“You mean you don’t know who left them?” Buck can’t help but question.
Bobby shakes his head in response. “I’ve compared it to most people’s written reports, but no one writes in all caps like this so it’s hard for us to compare.”
“Can I see?” Buck asks.
Hen extends her hand with the papers and Buck steps closer to take them from her. He eyes his drawings and then the notes left on the back. He didn’t realize he’d written in all caps. It was something he did when he was younger, and he usually used his best handwriting for work.
“There a reason you’re trying to figure out who left them?” Buck asks.
Bobby hums. “Just to say thank you, I guess. It’s cute. It made me smile when I had a bad day earlier this week.”
Buck can’t help but smile as pride wells in his chest. His goal had been achieved.
“Drawings are kind of bad, though, no?” He looks over Hen’s doodle— a red cupcake with a smiling face and bent arms and legs to make it look like it’s dancing. The words on the back had been a simple “haters gonna hate” note. He eyes Bobby’s next. There’s a blob of a person with a chef’s hat, and the note reads, “The best cook in the station!”
He can’t help but be critical about his little gifts.
Hen scoffs at Buck’s question. “Not at all. They’re adorable.” She snatches the drawings back. “Don’t yuck my yum.”
“Isn’t that supposed to be used in reference to food?” Buck questions.
Hen waves her hand as if to say it’s whatever, and she sets them back on the counter.
“Well,” Bobby claps his hands together, “it doesn’t matter who it’s from. It was just what I needed.”
Buck glances at him and his eyelids flutter as he blinks in astonishment. He’d hoped for them to be little mood boosters, but he didn’t expect this.
“Yeah?” he practically whispers.
Bobby raises an eyebrow at him. “Yeah,” he responds.
A little known fact about Chimney is that the man is pretty strong. He may not be able to press or squat as much as Buck can, but he can carry a man out of a burning building if he has to. He’s also one of the smartest on the team, his observational skills rivaling Hen’s— as long as there aren’t any reptiles around— and he can think quick on his feet.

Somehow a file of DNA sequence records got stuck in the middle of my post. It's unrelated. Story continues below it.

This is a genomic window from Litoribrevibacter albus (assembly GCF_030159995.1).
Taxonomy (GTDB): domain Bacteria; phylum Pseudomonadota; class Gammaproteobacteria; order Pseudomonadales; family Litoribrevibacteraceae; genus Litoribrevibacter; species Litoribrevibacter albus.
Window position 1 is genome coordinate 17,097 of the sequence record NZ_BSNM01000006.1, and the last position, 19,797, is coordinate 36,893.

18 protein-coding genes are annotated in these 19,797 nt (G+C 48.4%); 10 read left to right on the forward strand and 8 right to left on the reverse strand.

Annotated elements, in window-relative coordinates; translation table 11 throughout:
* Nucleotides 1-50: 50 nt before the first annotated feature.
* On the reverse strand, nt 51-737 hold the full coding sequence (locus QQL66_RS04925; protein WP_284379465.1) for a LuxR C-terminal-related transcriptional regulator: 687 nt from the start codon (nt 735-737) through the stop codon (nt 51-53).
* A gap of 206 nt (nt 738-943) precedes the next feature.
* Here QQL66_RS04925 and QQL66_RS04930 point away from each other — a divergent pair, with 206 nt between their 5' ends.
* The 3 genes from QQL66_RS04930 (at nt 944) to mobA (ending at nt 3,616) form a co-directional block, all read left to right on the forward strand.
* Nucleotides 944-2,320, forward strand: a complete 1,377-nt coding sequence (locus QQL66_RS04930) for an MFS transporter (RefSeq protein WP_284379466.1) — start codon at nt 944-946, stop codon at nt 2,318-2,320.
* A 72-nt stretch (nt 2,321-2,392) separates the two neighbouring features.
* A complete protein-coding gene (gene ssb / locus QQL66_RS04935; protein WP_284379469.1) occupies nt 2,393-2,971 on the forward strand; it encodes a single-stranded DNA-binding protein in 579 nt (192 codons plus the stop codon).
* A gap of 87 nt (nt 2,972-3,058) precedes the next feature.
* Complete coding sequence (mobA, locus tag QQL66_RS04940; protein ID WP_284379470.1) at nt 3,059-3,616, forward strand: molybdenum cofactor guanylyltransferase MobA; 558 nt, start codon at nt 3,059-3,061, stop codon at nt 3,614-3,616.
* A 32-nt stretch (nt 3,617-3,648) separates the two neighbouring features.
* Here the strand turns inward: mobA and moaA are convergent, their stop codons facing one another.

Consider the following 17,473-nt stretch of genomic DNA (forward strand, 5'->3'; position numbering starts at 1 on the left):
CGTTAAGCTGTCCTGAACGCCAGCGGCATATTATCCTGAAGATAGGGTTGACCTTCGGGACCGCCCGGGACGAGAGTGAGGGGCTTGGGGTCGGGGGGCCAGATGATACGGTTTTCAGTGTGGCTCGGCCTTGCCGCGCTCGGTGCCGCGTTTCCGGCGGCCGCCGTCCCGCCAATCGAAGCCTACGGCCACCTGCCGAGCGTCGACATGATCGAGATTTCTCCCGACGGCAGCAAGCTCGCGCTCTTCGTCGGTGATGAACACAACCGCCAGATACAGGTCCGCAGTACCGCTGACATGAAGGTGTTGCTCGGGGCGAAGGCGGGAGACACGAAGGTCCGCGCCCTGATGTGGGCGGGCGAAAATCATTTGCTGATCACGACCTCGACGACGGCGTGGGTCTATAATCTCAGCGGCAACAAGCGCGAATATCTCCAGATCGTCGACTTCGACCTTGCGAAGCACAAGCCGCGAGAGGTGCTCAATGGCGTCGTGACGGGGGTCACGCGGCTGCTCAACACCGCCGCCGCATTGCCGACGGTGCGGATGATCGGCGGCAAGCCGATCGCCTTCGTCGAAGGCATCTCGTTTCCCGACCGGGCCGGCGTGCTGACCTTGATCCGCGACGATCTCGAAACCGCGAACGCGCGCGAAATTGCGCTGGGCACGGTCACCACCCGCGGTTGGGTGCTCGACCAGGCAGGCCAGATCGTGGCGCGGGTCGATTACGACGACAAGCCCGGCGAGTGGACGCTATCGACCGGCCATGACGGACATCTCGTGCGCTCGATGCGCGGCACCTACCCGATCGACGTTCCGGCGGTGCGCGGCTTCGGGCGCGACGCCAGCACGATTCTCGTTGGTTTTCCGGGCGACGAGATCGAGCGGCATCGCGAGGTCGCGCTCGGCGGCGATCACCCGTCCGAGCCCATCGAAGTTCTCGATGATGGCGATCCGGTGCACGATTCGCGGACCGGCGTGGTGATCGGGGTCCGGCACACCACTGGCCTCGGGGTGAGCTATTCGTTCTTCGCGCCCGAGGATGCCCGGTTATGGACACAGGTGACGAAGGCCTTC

Logically, he knows that this is why he’s usually the one manning the winch. Their teams need his brains over brawns sometimes and he gets that. It doesn’t quite stop some of their fellow firefighters from teasing him about it from time to time, though, especially after he does get put into play.
“Who knew the wench could even carry a guy that big.”
The comment comes from one of the older guys that hasn’t been phased out of the station just yet. He’s got enough experience to stay and hasn’t racked up enough complaints to be transferred or fired. He’s a good firefighter, just not that great of a person.
Their core group doesn’t usually see the guy much because he works different shifts, but today he’d switched with a friend and everyone has been treated to his underhanded comments.
“Wench?” Buck questions, looking to Eddie. “I thought it was winch?”
Eddie shakes his head in response while leveling a glare at the guy and the person he’s talking to.
“It is winch,” Chimney mutters.
Hen turns, ready to say something, but Chimney raises his hand and twists his mouth.
“It’s not worth it,” he says. “I’m well used to people thinking I’m not strong enough to be working this job. I’m over it.”
He’s walking away before anyone can say anything different, and Buck already knows what he’s got to do.
The drawing he makes for Chimney is a little more intricate than the others’ notes. Atop a very wonky looking cliff is a blocky humanoid figure with exaggerated muscles, and in each of his hands is a rope (represented by thick black lines) that connects to two people on the side of the cliff. To finish it off, Buck adds a little red dot where he knows Chim’s scar is, unable to actually make it look accurate on such a small drawing.
His note on the back reads: You’re one of the strongest people I know.